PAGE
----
August 19th will be a day to be remembered for boxing. When Terence Crawford and Julius Indongo step into the ring to face each other Saturday night, it will be for all the marbles. They will both be competing to accomplish a feat that is a rarity in this sweet science that we behold. At stake for the two combatants is the opportunity to be called the undisputed Super Lightweight champion of the world.
Although it is arguable whom the last undisputed champion was (O'Neil Bell who held IBF, WBA and WBC Cruiserweight titles or Jermain Taylor who held IBF, WBA, WBC and WBO Middleweight belts), the fact that we have not had an undisputed champion in any of boxing's 17 divisions in over 10 years perhaps points to issues that have contributed to the plight of the popularity of the sport domestically. For a few years, boxing fans were denied the opportunity to see many title unification bouts because of politics between stakeholders (promoters, TV networks, belt organizations) involved. But the sport has seen a reinvigorated spirit this year thanks to highly publicized unification bouts such as Keith Thurman versus Danny Garcia, the rematch between Andre Ward and Sergey Kovalev and now this fight between Crawford and Indongo.
Terence Crawford will enter the fight as the huge favorite as many boxing pundits have him within their top 5 pound for pound lists. He easily beat what was considered the division's boogey man in Viktor Postol to add the WBC title to the WBA strap he already held. In his most recent outing, he dispatched of the highly avoided Feliz Diaz. The sky is the limit for Crawford, as many expect him to move up to the heralded Welterweight division if he successfully captures the IBF and WBA belts from Indongo. Crawford is so talented that he has made his championship campaigns at Lightweight and Super Lightweight look like a cakewalk, which have left some clamoring for him to make the jump to 147 pounds already. However, becoming a rare undisputed champion is well worth the delay for the man also known as "Bud".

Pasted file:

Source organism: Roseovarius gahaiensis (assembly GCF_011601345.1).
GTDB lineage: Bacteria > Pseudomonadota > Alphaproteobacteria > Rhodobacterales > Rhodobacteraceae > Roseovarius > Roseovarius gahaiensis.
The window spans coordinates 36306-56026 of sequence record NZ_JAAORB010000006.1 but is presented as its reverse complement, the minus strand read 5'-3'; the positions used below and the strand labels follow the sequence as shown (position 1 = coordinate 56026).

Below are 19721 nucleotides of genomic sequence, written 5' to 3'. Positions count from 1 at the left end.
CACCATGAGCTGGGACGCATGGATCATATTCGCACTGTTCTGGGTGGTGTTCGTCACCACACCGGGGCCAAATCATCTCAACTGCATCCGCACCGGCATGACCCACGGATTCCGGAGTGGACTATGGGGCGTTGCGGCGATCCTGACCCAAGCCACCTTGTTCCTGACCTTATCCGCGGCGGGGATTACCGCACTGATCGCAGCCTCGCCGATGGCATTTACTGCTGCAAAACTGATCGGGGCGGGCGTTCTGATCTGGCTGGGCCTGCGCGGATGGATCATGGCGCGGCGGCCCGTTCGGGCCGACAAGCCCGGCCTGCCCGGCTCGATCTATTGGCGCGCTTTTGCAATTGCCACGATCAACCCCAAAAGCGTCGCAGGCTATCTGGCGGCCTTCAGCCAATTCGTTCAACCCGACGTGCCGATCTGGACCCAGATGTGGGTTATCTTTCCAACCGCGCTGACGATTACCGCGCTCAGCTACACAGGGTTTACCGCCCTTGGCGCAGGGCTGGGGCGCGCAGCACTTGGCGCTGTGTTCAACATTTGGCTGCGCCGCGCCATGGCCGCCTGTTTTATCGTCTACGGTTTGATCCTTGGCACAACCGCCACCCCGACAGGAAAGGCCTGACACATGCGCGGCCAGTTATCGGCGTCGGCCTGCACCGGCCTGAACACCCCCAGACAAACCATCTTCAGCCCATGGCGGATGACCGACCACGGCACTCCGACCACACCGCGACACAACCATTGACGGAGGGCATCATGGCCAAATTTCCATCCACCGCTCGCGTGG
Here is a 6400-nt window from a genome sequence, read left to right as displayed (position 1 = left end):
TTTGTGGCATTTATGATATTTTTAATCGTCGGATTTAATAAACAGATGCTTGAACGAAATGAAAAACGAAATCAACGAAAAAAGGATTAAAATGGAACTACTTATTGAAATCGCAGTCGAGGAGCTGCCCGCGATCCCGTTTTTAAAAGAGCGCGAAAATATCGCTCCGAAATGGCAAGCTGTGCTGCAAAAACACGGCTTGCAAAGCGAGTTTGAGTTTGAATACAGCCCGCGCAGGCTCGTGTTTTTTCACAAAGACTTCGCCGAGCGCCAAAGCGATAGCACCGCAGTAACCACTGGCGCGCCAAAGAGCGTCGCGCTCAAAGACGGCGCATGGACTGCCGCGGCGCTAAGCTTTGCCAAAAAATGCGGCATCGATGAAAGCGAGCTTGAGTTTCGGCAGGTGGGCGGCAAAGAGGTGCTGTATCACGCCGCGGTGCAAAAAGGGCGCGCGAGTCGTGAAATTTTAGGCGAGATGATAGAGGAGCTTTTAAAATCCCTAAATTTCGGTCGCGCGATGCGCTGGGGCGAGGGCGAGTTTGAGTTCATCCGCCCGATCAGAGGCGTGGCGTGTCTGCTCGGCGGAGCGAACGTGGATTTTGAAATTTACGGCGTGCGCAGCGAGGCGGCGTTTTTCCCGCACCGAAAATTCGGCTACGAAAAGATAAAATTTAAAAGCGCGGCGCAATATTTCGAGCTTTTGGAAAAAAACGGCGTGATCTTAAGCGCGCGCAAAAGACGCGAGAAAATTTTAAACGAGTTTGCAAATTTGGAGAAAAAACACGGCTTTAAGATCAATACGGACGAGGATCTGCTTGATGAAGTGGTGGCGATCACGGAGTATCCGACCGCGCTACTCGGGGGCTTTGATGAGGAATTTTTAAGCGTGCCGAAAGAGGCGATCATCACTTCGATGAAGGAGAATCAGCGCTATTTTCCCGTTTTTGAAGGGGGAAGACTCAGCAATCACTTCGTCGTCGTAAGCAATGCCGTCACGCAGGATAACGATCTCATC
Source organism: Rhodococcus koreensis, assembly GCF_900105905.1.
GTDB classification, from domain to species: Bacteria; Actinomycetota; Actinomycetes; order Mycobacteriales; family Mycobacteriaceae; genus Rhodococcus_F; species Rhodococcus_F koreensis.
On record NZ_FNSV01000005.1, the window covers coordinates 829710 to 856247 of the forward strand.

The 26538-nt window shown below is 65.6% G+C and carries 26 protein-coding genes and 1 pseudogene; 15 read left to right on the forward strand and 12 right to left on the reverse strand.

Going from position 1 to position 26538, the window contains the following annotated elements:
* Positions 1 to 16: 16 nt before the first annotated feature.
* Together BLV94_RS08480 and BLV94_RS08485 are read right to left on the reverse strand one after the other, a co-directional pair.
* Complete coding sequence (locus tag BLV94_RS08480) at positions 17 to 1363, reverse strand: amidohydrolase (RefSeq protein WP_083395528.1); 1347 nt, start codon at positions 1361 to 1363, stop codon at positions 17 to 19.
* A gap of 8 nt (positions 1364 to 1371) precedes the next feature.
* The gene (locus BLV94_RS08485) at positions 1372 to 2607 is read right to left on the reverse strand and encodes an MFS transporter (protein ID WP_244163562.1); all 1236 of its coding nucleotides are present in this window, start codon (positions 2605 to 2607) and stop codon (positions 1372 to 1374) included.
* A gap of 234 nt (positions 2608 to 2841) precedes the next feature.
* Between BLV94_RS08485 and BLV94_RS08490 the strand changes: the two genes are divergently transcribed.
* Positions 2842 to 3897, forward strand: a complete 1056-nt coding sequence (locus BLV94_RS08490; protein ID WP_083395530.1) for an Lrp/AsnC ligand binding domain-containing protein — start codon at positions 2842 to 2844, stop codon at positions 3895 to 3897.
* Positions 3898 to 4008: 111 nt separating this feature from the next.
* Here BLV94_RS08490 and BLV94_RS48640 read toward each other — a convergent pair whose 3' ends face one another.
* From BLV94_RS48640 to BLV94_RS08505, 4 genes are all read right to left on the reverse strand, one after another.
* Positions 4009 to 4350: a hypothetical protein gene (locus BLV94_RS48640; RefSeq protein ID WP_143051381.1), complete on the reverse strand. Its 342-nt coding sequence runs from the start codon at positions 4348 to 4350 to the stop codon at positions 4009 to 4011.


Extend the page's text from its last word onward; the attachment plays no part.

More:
Julius Indongo probably could not have fathomed being in this position just a year ago. He is still relatively unknown in boxing but has been a sensational overnight success story. The champion from Namibia was expected to be an easy victory for Eduard Troyanovsky when they faced each other last year. But Indongo surprised the boxing world by knocking out his opponent in 40 seconds to capture the IBF title. He then went on to show another facet of his game by soundly outboxing former 2-divisision titlist Ricky Burns in his own backyard. Indongo hopes to repeat this feat against Crawford, as the pair will be fighting in Crawford's home state of Nebraska. This bout may be more important for Indongo who has hopes of boosting the sport of boxing back in his home country of Namibia. He is already a success story, but pulling off an upset of this magnitude against Crawford would put his name in the same conversation of the likes of great past African champions such as Ike Quartey, Dick Tiger and Azumah Nelson.
2017 has been great for the sport and this bout only adds to the sensational year that has been. The fight being aired on ESPN can only help in fueling the much-needed boost the sport has seen recently. And hopefully, this is not the last of the major organizations working together and putting aside their awful mandatory defense orders to bring undisputed champions back to this illustrious sport.